What to do when life throws you a curve ball

If I've learned anything during my life, it's that you can't ever expect everything to go the way you planned.

Screen Shot 2018-10-08 at 12.16.15.png

This is how our Monday morning started, having our car put on the back of a tow truck after it had broken down on one of the busiest roads in Brussels.

But before that and around the corner, I slipped on some ice and fell heavily on my hand and elbow. As I struggled to get up in the middle of the road, cars trying to drive around me, my partner Paula rang to say she was at the bottom of the street with a car that wouldn't start.

Our Monday morning routine had been disrupted and now instead of enjoying my morning coffee while working in a local cafe. I'm trying to work out how an emergency triangle unfolds while nursing a swelling hand and elbow.

Life is messy and complicated, one moment you are looking forward to starting your week strongly, the next you are standing in the middle of rush hour traffic while angry drivers beep their horns and wave at you as if breaking down in the middle of the road was something you did just to upset them.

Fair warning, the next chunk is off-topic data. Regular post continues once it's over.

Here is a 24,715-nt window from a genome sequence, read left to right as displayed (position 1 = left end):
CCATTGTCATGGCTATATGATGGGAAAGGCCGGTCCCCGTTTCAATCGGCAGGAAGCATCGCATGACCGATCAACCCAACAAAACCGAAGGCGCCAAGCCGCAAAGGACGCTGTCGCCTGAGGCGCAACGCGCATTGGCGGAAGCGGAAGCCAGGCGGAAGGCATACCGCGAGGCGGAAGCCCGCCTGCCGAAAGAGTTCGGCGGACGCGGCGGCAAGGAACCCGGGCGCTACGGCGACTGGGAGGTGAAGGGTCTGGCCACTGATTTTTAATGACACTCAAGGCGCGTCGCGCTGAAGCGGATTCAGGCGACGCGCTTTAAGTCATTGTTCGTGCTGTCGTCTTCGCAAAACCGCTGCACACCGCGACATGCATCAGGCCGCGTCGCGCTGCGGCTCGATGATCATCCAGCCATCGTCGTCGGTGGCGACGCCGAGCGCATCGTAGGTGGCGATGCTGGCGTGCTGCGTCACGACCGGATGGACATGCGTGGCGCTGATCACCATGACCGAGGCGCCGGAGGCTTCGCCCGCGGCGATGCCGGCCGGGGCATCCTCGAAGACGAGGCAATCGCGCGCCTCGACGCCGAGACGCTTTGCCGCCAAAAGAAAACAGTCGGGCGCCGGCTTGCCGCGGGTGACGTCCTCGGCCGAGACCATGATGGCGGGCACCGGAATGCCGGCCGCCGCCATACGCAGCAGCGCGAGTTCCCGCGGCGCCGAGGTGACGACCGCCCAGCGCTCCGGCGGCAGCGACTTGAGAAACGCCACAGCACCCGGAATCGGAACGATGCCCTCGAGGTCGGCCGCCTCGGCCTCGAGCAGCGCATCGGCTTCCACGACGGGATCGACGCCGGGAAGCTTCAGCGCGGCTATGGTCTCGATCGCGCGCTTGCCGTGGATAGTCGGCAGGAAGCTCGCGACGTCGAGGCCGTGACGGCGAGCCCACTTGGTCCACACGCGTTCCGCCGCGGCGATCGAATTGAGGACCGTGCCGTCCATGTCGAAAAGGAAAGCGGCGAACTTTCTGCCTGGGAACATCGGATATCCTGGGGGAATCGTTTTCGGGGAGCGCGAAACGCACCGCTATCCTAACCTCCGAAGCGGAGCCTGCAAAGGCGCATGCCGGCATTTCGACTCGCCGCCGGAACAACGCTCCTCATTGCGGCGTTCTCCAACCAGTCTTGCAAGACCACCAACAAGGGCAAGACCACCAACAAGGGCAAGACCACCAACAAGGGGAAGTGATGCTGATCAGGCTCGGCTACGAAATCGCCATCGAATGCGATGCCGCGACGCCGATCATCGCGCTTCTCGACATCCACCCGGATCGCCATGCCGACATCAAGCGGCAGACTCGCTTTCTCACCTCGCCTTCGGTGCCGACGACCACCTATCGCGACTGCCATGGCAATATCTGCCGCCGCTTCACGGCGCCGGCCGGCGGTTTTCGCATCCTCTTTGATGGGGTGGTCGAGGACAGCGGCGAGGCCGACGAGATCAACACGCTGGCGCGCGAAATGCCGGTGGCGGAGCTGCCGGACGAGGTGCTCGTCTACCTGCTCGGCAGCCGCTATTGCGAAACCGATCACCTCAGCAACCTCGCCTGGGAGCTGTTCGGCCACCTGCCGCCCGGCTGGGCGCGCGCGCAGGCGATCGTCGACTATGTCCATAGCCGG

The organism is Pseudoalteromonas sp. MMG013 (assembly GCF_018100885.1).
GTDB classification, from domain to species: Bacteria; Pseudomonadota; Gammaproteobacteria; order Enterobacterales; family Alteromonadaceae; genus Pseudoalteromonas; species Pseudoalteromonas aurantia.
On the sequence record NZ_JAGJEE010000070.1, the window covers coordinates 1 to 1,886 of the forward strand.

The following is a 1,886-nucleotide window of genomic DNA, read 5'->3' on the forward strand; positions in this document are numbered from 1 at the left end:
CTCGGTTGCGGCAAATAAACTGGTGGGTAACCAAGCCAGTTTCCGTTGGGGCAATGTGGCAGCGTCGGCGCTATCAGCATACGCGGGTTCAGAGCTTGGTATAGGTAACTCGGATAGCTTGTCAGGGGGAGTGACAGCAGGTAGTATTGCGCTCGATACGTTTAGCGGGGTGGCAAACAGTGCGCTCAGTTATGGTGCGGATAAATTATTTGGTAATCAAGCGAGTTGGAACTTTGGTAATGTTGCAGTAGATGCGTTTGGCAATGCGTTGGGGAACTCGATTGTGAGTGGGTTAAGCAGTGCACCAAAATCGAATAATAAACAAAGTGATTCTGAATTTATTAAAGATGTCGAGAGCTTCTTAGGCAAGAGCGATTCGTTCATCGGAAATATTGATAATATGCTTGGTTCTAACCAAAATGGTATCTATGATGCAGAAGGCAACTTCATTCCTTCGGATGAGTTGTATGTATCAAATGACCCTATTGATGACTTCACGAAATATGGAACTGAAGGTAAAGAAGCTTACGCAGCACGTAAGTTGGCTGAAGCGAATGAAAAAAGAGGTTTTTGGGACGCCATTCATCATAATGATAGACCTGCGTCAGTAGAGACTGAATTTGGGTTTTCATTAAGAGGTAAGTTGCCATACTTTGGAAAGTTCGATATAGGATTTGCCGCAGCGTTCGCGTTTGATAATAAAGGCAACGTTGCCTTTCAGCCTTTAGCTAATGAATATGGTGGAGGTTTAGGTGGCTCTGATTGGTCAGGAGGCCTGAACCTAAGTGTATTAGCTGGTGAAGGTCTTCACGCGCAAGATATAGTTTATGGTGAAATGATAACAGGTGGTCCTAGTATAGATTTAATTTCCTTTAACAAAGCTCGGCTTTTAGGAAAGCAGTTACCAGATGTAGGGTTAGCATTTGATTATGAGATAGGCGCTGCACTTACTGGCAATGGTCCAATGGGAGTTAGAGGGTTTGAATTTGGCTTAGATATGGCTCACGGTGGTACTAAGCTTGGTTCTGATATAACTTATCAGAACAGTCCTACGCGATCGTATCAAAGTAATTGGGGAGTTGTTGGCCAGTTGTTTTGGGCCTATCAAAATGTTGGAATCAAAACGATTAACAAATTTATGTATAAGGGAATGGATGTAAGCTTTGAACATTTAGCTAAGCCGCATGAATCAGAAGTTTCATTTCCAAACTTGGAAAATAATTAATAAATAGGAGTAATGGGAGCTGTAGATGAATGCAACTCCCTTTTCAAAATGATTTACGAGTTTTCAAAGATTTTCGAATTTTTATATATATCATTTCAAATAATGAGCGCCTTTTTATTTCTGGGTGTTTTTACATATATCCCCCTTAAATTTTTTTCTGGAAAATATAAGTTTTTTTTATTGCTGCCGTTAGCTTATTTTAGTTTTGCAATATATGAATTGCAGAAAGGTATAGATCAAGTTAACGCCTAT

Whenever life throws us a curve ball, the critical action is to move towards acceptance as soon as you can. Yes, I was in pain, angry and now concerned for my partner who was stuck in the middle of the road. 

But none of these things can be changed now, the event has happened, holding on to unhelpful emotions isn't going to help me solve my problems and will probably leave me frustrated and angry for the rest of the day.

How many times have you been caught in traffic or delayed on Monday morning only to have that event cause you frustration that spills over into the rest of the day? 

Learning to let the small things go

If you ever find yourself in the same boat on a Monday morning like me, here are four ways to let go and stop letting the little things bother you. 

Resist the urge to complain
I know this is easier said than done but the quickest way to let something go is not to complain about it. When you complain about something, you are drawing attention to it and making it bigger than it needs to be.

Of course, we all struggle with this, myself included but complaining is mostly a mindless habit. It is almost like a reflex and a way to make conversation with others. 

But start each morning with an intent not to complain. Of course, we are entitled to complain sometimes consider the following example.